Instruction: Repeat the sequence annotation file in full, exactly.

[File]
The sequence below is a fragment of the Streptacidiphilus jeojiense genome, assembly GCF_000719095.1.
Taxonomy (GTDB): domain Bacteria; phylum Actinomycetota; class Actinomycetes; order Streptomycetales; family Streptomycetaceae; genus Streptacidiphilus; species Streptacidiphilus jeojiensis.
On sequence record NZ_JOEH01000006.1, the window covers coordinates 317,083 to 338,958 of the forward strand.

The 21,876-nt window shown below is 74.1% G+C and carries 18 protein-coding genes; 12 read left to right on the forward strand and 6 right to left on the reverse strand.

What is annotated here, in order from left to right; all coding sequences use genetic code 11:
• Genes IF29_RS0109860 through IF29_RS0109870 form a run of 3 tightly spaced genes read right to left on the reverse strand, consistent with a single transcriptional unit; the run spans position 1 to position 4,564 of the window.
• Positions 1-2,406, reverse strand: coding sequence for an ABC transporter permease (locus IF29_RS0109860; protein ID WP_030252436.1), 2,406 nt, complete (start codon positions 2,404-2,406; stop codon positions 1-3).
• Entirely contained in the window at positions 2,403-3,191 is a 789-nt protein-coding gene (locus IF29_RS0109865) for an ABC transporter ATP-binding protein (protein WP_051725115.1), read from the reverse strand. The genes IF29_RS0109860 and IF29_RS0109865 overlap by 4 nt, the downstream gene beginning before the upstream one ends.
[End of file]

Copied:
The sequence below is a fragment of the Streptacidiphilus jeojiense genome, assembly GCF_000719095.1.
Taxonomy (GTDB): domain Bacteria; phylum Actinomycetota; class Actinomycetes; order Streptomycetales; family Streptomycetaceae; genus Streptacidiphilus; species Streptacidiphilus jeojiensis.
On sequence record NZ_JOEH01000006.1, the window covers coordinates 317,083 to 338,958 of the forward strand.

The 21,876-nt window shown below is 74.1% G+C and carries 18 protein-coding genes; 12 read left to right on the forward strand and 6 right to left on the reverse strand.

What is annotated here, in order from left to right; all coding sequences use genetic code 11:
• Genes IF29_RS0109860 through IF29_RS0109870 form a run of 3 tightly spaced genes read right to left on the reverse strand, consistent with a single transcriptional unit; the run spans position 1 to position 4,564 of the window.
• Positions 1-2,406, reverse strand: coding sequence for an ABC transporter permease (locus IF29_RS0109860; protein ID WP_030252436.1), 2,406 nt, complete (start codon positions 2,404-2,406; stop codon positions 1-3).
• Entirely contained in the window at positions 2,403-3,191 is a 789-nt protein-coding gene (locus IF29_RS0109865) for an ABC transporter ATP-binding protein (protein WP_051725115.1), read from the reverse strand. The genes IF29_RS0109860 and IF29_RS0109865 overlap by 4 nt, the downstream gene beginning before the upstream one ends.